It's shocking to admit that Frank Tieri's writing on "Countdown Lord Havok and the Extremists" #3 is actually not bad, a slice of alternative history creating Tracer as an analogue of a certain weapon program based on the twenty-fourth letter of the alphabet. It tries to keep the main storyline going -- Monarch's super army is coming, and they're not happy -- while providing the character's background. The issue is done well enough, but it's also wildly retrograde at its core and has art just a notch below serviceable. This column is not too proud to admit that with better art, this could almost be purchase-worthy. Which means it could be the end of days ...

"Ms. Marvel" #23 again has one key element that's wonderful -- Machine Man -- as the lead character again Meredith Grey's all over the place with whininess and a partial reboot. Can we just get "Nextwave" back, please?

It would be easy to poke fun at "Shark-Man" #1, a comic book that could conceivably jump a certain blood thirsty undersea denizen every time it hits the stands, but with rather good painted style art and a pulpish science fiction take on a Batman mythos (or maybe "Batman Beyond" in this case), it's actually not bad.

"Annihilation Conquest" #3 just sort of happened as the big bad borrows a page from the modern-day Cylons, Ronan borrows a page from Odysseus, the High Evolutionary tries to bring the heat and Heather Douglas has a bad day.

Some of the things said about today's sole purchase could be said about "Black Diamond" #6, an issue that is reminiscent of the ambitious but failed "Contraband" by George Foy, if you've read it (a work that's often referred to in these sorts of cases by this column). The romance of the open road, the allure of freedom and fumes, all of that is waxed upon rhapsodically ... but between the inconsistent artwork and the wildly unacceptable ending, this column cannot endorse the final result of this work, but it sure was one hell of a ride getting there.

No, just ... no ... These comics? Not so much ...

"Supergirl" #25 is inexplicably bad, featuring a dumb fight which even in the text notes its inanity and more of Kara whining about her place -- or lack thereof -- in the DCU. Blah.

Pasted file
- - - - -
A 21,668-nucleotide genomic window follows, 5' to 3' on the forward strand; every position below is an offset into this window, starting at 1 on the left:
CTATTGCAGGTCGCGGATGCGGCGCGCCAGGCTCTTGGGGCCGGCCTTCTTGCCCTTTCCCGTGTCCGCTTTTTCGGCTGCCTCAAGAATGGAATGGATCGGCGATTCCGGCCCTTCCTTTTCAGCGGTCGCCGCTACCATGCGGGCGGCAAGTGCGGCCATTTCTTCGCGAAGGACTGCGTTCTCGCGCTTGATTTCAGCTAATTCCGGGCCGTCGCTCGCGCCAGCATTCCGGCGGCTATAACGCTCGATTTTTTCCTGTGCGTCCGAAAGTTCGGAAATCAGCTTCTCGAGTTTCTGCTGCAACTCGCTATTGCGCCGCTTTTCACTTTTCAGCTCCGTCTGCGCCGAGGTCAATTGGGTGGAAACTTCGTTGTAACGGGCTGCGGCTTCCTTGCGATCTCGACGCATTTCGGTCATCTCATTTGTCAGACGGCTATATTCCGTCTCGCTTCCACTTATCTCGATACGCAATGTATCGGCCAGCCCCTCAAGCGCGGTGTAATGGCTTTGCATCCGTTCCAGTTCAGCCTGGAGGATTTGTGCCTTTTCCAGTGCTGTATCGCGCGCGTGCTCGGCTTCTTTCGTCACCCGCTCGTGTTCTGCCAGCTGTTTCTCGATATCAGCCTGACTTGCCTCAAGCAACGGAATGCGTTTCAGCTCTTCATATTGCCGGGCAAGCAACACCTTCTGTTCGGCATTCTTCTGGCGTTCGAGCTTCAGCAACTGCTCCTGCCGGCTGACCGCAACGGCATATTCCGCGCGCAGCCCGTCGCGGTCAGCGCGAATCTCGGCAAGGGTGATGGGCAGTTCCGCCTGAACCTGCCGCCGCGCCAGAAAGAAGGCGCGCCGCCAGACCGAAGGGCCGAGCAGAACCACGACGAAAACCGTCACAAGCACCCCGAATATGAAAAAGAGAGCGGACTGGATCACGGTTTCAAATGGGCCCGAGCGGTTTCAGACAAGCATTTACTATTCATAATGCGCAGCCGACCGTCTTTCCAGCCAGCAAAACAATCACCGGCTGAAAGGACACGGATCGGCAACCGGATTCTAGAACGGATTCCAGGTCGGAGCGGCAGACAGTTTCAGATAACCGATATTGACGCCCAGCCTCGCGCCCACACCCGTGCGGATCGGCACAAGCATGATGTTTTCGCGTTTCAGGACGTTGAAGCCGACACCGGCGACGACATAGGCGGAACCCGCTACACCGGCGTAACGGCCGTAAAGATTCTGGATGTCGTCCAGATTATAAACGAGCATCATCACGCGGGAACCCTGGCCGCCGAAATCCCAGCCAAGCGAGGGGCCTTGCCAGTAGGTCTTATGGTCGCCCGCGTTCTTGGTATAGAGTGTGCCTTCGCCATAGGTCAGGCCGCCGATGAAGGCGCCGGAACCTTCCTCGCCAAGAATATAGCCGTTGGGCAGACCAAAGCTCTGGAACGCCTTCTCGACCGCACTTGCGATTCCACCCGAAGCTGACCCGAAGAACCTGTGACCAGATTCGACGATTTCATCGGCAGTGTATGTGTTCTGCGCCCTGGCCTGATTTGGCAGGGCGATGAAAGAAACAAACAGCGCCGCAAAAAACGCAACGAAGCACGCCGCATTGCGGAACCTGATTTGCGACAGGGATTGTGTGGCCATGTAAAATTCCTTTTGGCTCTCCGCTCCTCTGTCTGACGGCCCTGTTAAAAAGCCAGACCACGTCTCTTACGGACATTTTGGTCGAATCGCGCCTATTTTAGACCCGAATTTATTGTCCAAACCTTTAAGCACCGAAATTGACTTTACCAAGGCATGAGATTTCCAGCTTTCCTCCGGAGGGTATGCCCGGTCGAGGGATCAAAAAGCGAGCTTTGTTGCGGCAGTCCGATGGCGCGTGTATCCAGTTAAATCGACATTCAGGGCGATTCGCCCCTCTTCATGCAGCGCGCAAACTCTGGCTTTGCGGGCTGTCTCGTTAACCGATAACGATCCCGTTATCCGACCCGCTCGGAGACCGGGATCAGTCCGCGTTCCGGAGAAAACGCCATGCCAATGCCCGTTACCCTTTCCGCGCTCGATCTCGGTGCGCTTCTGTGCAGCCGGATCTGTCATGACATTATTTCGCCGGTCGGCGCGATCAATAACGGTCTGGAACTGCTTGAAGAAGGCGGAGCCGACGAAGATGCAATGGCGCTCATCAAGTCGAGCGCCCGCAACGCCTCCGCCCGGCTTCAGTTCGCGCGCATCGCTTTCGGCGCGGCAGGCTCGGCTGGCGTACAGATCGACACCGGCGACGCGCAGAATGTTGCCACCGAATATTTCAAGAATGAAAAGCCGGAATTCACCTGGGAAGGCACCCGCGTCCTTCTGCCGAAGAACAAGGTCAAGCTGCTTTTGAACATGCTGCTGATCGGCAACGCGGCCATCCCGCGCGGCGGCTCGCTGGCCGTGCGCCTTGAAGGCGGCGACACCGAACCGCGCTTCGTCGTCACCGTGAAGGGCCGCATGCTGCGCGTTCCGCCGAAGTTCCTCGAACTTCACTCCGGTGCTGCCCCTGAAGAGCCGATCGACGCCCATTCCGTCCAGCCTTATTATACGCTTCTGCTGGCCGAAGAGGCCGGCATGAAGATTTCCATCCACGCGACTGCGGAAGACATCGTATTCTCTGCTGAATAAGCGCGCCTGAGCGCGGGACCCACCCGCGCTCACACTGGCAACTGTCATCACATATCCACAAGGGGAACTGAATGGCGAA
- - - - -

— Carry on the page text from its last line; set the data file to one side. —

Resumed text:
Note to "Moon Knight" re: #14 -- please stop the reign of terror. We're willing to negotiate. Put the gun down and let the little girl go!

The winner of this week's WTH? Award goes to "Teen Titans Year One" #1. Seriously, WTH?

The jury is out on whether or not chuds are zombies or vice versa, but if "All New Atom" #19 wants to make Amish chuds ... well, there's just no supporting that. It takes a carefully regulated and dangerously rare biochemistry to write like Grant Morrison, and even he can't do it all the time. This? Not making it work.

"End League" #1 had just the teensiest spark of something interesting amidst its dull artwork, flat coloring and tedious dialoguing. But not enough, not at all.

The Monitors' secret is out in "Countdown to Final Crisis" #17, which has a few cute quotables (the slingshot line was cute) but ultimately fizzles.


Even the good was barely adequate.


The year starts off with the worst week in comics from recent memory. Scary.

Oh, and while we're at it, many, many people emailed in to ask why the "One More Day" storyline had not been examined here. To start, this column's writer doesn't really like Spider-Man as a character, so in order to avoid bashing something based on prejudice, those titles are not often reviewed here (unless something extraordinary happens that's worth looking at, like much of the "Tangled Web" books).

Second, every single person at Comics Ink who even tangentially looked at the book reacted with phrases like "vomit with rage" and "intensive hatred." The argument was raised that a model who has a high school education probably shouldn't be able to outwit the Lord of Lies and give this outlandishly stupid story line a possible out.

So the issue in question was finally read this week under the weigh of peer pressure. To whit, this outrageous retcon is possibly the most insipid, the dumbest and the most insulting thing that big company comics has defecated forth since ... well, since the end of "52" probably. No. There's not another way to say it. No. Sorry we can't offer more than that.

Happy new year.

Forget Joker, Fiction’s Greatest Villain Is Futurama’s Bender

More in CBR Exclusives